1. Well that’s lovely to hear you say as there are not many who would say that about me, at least to my face….lol….I don’t think at any stage I have considered you disrespectful, we come from different generations and I figure your perspectives on things are worth listening to.

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  2. Hi Mara,
    I’ve recently gone back to teaching English and, since I neither do the kind of language teaching that involves coaching people how to say ‘hello’ and be nice to each other (I couldn’t do that if I tried!) nor the kind that involves learning lists of phrasal verbs and agonizing over the usage of the Present Perfect (I could do that very well but prefer not to, as I know it is counterproductive.), this means that I spend most of my productive day listening to people’s language/psychological problems (both are usually entwined) and advising them on how to deal with this for themselves. What a weird job I have!

    Writing and Listening are usually the most revealing skills. Writing provides a kind of MRI of the soul. Listening reveals how much of a c-word (Scots for psychopath/everyman) the person is, depending on the extent to which they are incapable of doing it.

    So, having lingo-psycho-analyzed three people today over six long hours, forgive me if my first response to your post is to do the same for you.

    So far as writing is concerned, my advice to you is “Don’t ever change!” You write funnily and brilliantly and fluently, with a lot of wit and personality and sensitivity to a potentially diverse audience. This is a highly valuable skill. As I have said before, you are one of the very few bloggers whose posts I read regularly and the only one whose writings often merit reading in detail rather than just skimming through.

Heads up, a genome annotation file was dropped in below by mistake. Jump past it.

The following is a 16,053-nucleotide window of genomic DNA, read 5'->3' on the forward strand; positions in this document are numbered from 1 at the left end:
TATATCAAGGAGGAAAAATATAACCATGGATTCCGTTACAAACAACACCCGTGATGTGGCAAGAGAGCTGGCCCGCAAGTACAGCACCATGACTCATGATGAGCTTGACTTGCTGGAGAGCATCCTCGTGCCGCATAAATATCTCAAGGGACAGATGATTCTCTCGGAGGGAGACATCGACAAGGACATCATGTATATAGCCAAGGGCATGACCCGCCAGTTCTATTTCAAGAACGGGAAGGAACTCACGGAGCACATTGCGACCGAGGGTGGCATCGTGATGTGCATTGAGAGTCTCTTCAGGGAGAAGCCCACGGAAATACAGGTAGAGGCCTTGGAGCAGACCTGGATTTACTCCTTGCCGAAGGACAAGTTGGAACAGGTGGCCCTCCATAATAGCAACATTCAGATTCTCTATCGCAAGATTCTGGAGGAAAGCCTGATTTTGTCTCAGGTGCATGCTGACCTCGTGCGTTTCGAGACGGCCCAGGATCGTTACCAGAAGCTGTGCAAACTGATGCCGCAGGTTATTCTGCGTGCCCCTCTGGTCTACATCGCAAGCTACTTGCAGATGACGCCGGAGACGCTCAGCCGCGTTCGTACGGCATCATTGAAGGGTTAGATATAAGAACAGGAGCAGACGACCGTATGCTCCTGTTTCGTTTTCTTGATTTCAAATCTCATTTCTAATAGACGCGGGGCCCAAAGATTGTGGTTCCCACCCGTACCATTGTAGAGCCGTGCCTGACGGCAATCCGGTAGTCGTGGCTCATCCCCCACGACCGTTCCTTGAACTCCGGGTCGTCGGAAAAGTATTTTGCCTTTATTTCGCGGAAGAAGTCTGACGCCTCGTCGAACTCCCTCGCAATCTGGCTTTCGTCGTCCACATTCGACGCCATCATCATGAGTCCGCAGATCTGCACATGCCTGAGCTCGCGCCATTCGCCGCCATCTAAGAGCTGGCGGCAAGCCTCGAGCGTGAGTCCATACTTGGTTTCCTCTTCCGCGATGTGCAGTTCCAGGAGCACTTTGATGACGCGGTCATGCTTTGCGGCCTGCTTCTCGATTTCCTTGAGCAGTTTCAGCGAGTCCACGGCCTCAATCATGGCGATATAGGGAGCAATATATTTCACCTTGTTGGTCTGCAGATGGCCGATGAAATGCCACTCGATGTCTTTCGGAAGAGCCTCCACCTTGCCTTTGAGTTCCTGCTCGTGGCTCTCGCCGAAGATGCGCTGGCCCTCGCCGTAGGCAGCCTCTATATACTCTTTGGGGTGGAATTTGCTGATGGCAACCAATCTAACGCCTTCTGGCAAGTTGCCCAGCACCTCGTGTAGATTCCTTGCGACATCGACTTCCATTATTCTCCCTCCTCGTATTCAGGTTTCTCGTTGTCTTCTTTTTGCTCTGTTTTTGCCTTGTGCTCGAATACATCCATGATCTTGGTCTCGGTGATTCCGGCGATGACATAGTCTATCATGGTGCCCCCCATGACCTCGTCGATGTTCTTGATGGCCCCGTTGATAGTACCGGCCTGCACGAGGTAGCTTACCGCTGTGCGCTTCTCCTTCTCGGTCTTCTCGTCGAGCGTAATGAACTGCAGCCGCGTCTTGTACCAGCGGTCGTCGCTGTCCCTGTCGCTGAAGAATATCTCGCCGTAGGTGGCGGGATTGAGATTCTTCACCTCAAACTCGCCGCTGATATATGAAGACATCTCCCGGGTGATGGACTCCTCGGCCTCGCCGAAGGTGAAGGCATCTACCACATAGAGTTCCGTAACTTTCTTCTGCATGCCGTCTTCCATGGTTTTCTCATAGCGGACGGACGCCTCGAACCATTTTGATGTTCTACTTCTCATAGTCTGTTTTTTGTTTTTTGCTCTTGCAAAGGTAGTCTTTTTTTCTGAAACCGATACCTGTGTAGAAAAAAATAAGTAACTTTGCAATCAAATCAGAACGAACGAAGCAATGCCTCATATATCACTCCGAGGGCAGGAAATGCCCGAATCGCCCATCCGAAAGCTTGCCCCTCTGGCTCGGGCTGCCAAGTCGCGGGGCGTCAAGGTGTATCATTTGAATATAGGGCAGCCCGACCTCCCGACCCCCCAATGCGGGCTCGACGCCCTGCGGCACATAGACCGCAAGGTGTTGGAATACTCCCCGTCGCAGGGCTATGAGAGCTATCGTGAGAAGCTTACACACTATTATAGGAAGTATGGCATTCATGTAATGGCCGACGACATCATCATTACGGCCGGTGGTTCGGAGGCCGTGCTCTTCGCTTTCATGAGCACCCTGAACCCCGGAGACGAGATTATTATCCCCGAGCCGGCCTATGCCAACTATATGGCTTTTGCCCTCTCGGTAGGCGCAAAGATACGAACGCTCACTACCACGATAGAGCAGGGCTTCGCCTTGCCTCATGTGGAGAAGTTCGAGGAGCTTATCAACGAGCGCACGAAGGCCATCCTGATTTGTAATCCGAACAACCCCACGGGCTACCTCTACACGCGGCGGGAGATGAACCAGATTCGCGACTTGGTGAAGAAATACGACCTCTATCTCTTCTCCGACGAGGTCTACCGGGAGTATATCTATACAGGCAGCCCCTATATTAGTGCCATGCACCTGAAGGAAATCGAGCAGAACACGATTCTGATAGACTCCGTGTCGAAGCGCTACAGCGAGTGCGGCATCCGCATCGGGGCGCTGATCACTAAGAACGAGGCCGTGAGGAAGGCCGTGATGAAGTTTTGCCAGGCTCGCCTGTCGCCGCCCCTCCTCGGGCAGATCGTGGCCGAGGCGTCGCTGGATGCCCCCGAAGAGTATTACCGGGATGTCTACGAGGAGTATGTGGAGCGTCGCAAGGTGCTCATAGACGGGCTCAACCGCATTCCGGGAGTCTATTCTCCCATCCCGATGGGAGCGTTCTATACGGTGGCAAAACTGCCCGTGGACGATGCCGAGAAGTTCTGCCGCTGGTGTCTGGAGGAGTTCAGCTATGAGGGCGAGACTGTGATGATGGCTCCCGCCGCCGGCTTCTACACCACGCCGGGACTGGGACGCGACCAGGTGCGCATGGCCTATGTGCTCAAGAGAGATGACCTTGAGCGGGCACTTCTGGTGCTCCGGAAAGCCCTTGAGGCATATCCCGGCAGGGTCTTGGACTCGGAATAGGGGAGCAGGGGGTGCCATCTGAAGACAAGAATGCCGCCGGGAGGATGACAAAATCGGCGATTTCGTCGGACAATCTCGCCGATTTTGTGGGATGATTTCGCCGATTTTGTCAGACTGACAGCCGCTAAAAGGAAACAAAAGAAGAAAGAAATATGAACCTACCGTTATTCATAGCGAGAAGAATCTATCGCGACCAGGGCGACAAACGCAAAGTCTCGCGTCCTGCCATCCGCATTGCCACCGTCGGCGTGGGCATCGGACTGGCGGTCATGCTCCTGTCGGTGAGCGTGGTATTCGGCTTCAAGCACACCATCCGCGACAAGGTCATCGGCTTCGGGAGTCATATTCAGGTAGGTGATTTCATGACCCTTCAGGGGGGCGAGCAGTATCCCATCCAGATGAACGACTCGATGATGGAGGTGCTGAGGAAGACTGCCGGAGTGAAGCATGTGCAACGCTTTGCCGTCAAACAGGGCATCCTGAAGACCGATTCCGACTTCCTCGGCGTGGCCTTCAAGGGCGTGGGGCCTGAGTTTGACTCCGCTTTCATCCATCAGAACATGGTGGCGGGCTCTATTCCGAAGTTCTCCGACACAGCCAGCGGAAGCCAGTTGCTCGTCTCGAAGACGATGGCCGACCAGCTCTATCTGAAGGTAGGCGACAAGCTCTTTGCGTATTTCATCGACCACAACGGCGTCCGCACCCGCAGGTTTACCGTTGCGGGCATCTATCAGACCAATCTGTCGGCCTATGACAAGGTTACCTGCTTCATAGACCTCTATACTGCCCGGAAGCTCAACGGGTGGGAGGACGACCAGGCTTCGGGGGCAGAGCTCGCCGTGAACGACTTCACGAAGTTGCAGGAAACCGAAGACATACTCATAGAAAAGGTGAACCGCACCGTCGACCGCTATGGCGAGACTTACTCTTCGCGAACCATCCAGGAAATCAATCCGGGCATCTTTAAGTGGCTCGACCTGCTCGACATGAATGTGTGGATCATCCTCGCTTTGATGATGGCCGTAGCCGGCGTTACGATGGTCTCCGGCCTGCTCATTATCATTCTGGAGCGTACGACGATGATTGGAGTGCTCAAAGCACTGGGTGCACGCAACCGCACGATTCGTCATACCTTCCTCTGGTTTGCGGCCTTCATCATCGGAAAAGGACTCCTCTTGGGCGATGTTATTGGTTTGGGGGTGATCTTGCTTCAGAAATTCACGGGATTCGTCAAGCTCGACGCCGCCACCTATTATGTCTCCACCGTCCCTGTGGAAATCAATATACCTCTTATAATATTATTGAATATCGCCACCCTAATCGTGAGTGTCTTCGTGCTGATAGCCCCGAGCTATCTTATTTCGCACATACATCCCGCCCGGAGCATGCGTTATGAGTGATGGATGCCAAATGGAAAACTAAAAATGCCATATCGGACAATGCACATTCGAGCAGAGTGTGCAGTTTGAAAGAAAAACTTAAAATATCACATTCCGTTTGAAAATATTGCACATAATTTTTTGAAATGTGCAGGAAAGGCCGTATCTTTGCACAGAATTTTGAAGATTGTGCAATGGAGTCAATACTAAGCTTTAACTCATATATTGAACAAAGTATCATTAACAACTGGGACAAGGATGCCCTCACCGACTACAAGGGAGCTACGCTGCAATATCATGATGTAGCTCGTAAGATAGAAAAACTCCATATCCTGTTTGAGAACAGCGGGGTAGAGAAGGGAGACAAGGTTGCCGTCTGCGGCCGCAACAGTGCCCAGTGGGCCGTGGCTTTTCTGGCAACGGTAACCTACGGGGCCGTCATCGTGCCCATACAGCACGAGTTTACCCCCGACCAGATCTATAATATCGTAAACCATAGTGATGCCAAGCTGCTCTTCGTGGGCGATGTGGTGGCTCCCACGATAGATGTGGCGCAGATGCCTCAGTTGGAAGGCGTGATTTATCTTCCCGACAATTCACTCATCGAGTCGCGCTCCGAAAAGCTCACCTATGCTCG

Your sensitivity to audience response and willingness to respond to comments suggests that you have good listening skills too and your recent post on the pronunciation of ‘beverage’ and ‘mousse’ indicates that this extends to the phonetic level also. The self-perceived mispronunciations that you reported in that post, in characteristically self-deprecatory fashion, actually reflect Scottish rather than standard UK or US English. The first ‘e’ in beverage is much closer to a long “i” in Scottish English. “Mouse” is a homonym of “mousse” in the language of Rabbie Burns.

    In short, keep doing what you are doing and feel free to hate these words of praise

    Paul.

    Liked by 1 person

    1. Wow, hello, Paul, nice to hear from you and so great to get such a thoughtful comment (as is your habit)!

      I’m glad you don’t have to teach elementary English. That’s just a deadening thing to do. I did that a few times, but it was very uninspiring. I prefer to teach a subject in English: say, writing or literature or something; not English as a foreign language.

      Thank you of course for your praise, which is very flattering, though I wish it were deserved too! Your analysis of the writing and listening skills is on point. I’d never imagine so much psychology behind these…

      Keep on surprising me (and others)!